The Asiatic Danger.

Do conditions really change the ambiance of a cricket match? Some might say yes, some might say no, and the argument has it in it to continue throughout the day.
Imagine the result of a contest between the No. 1 team and the No. 7 team? Now, imagine the same with respect to home conditions in the game of cricket.
Visualize the result of a test match between Australia (No. 1) and Sri Lanka (No. 7) being played in Australia? But this day and age are watching the match being played in Sri Lanka. Chance of a turnaround? Big time yes!
Sri Lanka exchanged blows in England without much of a positive result. Their homecoming was expected to provide them some relief, only some because the touring team was the mighty Australia. Came the first test in Pallekele and the No. 1 team was thrashed by 106 runs. Australia was expected to raise the bar of their batting in Galle but getting bundled out on a paltry 106 was nowhere closer to anyone's imagination. The end result being the increase in the margin of defeat (229 runs).


Some poor strokes did not help Australians cause.
They surrendered to the man of the match, Dilruwan Perera, in both the innings and in both the departments apart from being attacked by the veteran, Rangana Herath, who became the second Sri Lankan bowler to grab a test hat-trick.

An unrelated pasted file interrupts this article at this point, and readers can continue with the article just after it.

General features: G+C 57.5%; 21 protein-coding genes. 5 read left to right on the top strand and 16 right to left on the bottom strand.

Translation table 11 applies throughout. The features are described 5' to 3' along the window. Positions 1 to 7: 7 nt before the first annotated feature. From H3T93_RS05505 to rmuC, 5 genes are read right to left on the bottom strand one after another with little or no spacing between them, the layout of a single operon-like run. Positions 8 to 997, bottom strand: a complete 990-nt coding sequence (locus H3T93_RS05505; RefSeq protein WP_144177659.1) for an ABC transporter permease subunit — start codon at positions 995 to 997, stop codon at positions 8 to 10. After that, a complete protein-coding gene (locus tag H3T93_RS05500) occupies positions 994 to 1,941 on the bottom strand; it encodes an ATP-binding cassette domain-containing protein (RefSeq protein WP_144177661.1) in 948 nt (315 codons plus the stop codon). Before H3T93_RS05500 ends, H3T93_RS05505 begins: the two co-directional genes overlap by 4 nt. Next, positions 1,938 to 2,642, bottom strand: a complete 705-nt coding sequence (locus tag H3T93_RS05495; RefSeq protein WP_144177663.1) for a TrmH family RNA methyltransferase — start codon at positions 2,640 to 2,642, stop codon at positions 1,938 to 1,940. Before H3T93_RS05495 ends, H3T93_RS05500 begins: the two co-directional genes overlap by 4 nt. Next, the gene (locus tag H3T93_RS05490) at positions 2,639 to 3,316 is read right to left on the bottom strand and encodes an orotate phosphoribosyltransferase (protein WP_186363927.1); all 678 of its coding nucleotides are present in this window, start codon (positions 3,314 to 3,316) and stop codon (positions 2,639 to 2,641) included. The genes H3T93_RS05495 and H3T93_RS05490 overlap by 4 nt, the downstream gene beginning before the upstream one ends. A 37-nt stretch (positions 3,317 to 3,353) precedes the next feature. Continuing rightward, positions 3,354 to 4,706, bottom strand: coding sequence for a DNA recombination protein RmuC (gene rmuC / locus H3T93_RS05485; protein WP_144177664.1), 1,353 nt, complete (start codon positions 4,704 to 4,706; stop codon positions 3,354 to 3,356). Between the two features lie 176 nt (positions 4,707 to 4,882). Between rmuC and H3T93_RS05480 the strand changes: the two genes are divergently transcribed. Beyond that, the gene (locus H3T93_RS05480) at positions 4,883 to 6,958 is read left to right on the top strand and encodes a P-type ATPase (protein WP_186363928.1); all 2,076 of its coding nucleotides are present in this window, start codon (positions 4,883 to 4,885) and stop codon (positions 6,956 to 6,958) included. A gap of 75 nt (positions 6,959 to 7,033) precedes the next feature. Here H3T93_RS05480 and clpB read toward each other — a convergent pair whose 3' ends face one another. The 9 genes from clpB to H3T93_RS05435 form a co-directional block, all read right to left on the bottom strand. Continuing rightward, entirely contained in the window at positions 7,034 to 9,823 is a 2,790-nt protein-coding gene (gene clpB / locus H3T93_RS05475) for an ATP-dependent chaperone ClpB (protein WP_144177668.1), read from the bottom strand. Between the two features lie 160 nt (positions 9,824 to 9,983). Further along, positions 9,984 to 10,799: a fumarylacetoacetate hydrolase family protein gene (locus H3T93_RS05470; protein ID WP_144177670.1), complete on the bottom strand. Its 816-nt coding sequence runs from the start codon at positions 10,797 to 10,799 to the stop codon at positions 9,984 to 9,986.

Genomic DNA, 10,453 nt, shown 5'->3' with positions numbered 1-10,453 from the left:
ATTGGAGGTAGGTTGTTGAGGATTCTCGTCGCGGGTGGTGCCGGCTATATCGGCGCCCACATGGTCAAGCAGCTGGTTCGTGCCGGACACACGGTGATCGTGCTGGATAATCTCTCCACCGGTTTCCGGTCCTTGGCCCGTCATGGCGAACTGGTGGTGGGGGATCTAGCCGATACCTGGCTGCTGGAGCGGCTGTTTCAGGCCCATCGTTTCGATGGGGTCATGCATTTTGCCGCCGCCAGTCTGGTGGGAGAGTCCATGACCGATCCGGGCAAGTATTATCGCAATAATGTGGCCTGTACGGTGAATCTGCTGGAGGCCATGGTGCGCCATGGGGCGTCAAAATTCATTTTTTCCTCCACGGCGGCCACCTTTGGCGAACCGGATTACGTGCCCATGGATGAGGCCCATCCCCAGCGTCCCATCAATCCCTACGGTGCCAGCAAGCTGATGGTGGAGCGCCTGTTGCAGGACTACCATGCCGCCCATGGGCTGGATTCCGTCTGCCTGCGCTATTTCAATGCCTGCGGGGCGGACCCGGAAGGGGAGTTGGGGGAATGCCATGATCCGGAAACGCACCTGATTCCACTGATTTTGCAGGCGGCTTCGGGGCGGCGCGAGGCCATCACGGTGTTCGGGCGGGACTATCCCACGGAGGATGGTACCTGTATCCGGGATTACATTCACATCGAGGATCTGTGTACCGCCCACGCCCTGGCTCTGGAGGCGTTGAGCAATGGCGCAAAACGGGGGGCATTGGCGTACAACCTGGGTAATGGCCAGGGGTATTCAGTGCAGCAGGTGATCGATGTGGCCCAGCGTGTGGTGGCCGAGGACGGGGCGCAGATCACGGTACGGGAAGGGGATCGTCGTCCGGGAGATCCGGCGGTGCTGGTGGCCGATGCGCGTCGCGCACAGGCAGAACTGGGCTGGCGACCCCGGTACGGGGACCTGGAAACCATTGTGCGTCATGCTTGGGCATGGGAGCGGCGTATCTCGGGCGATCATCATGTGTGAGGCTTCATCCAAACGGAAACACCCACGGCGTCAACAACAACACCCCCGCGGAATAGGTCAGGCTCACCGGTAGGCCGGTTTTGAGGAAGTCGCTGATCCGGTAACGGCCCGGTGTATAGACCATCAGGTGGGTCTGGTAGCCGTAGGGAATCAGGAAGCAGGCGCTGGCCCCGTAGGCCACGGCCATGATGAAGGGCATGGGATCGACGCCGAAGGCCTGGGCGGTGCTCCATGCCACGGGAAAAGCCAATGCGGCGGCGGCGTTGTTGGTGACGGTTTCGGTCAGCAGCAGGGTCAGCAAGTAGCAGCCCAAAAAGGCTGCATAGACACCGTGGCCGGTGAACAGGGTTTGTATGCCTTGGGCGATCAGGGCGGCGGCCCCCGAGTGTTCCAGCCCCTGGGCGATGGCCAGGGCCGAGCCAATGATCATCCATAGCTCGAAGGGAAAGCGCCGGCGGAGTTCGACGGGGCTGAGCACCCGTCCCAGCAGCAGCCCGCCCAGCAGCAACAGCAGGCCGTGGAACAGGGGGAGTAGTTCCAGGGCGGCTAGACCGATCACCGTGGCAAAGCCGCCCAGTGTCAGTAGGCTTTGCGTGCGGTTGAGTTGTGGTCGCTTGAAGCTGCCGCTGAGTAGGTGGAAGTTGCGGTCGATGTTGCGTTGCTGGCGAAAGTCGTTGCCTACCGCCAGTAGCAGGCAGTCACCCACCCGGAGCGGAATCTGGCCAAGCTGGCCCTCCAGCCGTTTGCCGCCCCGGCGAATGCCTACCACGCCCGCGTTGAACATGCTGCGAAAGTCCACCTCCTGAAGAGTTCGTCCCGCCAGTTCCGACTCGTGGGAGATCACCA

What goes around comes back around seems so true at times. Asian teams go overseas and succumb to big test defeats. Facing the swing and bounce of the red cherry becomes difficult. Foreign teams experience the same in the sub-continent. The square turners make it difficult for the touring batsmen to counter. But was the pitch in Galle really a square turner? If yes, then how did Mitchell Starc registered figures of 11-94?
Or does that mean that test cricket is more appreciative towards the home team? A lot of questions with no answers are on offer. Another of them is will Australia make a turnaround in the next match in Colombo?
They would be desperate to do so. At least for their name!
Darren Lehmann himself stuck 129 vs Sri Lanka in Galle in 2004. His pieces of information would do wonders for this lot.

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